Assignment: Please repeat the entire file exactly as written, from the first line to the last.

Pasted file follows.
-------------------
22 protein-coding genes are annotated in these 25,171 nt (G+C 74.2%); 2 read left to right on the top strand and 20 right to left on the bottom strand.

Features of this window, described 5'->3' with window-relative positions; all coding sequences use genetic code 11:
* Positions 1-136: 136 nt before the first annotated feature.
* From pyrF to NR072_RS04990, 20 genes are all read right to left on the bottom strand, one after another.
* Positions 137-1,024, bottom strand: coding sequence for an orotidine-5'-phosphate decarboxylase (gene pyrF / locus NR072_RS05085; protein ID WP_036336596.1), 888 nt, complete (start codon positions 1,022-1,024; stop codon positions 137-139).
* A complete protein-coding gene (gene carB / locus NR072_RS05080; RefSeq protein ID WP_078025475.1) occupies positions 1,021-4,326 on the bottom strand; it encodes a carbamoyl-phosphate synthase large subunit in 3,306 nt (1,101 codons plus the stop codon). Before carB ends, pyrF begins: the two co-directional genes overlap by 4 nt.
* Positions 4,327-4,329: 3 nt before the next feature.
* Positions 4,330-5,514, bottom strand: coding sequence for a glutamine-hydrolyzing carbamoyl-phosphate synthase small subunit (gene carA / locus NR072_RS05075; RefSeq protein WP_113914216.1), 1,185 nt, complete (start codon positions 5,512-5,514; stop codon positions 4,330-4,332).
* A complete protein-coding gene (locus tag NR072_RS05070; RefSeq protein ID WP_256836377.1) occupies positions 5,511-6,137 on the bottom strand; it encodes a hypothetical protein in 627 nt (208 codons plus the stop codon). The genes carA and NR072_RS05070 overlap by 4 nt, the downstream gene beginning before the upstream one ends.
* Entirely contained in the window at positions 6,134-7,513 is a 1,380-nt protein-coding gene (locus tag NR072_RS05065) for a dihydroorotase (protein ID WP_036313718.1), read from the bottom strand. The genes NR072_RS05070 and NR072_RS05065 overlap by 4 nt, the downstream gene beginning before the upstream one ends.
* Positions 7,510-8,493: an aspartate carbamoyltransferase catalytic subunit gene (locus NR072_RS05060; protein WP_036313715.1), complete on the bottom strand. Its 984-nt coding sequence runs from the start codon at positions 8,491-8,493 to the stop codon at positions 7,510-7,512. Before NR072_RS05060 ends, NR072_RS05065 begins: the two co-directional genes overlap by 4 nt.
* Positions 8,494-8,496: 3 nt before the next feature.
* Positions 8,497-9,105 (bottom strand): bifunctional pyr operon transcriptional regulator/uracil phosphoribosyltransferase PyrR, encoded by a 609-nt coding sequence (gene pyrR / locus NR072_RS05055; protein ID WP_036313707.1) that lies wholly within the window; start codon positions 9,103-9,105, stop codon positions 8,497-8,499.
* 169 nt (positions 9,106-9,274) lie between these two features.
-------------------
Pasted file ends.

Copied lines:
22 protein-coding genes are annotated in these 25,171 nt (G+C 74.2%); 2 read left to right on the top strand and 20 right to left on the bottom strand.

Features of this window, described 5'->3' with window-relative positions; all coding sequences use genetic code 11:
* Positions 1-136: 136 nt before the first annotated feature.
* From pyrF to NR072_RS04990, 20 genes are all read right to left on the bottom strand, one after another.
* Positions 137-1,024, bottom strand: coding sequence for an orotidine-5'-phosphate decarboxylase (gene pyrF / locus NR072_RS05085; protein ID WP_036336596.1), 888 nt, complete (start codon positions 1,022-1,024; stop codon positions 137-139).
* A complete protein-coding gene (gene carB / locus NR072_RS05080; RefSeq protein ID WP_078025475.1) occupies positions 1,021-4,326 on the bottom strand; it encodes a carbamoyl-phosphate synthase large subunit in 3,306 nt (1,101 codons plus the stop codon). Before carB ends, pyrF begins: the two co-directional genes overlap by 4 nt.
* Positions 4,327-4,329: 3 nt before the next feature.
* Positions 4,330-5,514, bottom strand: coding sequence for a glutamine-hydrolyzing carbamoyl-phosphate synthase small subunit (gene carA / locus NR072_RS05075; RefSeq protein WP_113914216.1), 1,185 nt, complete (start codon positions 5,512-5,514; stop codon positions 4,330-4,332).
* A complete protein-coding gene (locus tag NR072_RS05070; RefSeq protein ID WP_256836377.1) occupies positions 5,511-6,137 on the bottom strand; it encodes a hypothetical protein in 627 nt (208 codons plus the stop codon). The genes carA and NR072_RS05070 overlap by 4 nt, the downstream gene beginning before the upstream one ends.
* Entirely contained in the window at positions 6,134-7,513 is a 1,380-nt protein-coding gene (locus tag NR072_RS05065) for a dihydroorotase (protein ID WP_036313718.1), read from the bottom strand. The genes NR072_RS05070 and NR072_RS05065 overlap by 4 nt, the downstream gene beginning before the upstream one ends.
* Positions 7,510-8,493: an aspartate carbamoyltransferase catalytic subunit gene (locus NR072_RS05060; protein WP_036313715.1), complete on the bottom strand. Its 984-nt coding sequence runs from the start codon at positions 8,491-8,493 to the stop codon at positions 7,510-7,512. Before NR072_RS05060 ends, NR072_RS05065 begins: the two co-directional genes overlap by 4 nt.
* Positions 8,494-8,496: 3 nt before the next feature.
* Positions 8,497-9,105 (bottom strand): bifunctional pyr operon transcriptional regulator/uracil phosphoribosyltransferase PyrR, encoded by a 609-nt coding sequence (gene pyrR / locus NR072_RS05055; protein ID WP_036313707.1) that lies wholly within the window; start codon positions 9,103-9,105, stop codon positions 8,497-8,499.
* 169 nt (positions 9,106-9,274) lie between these two features.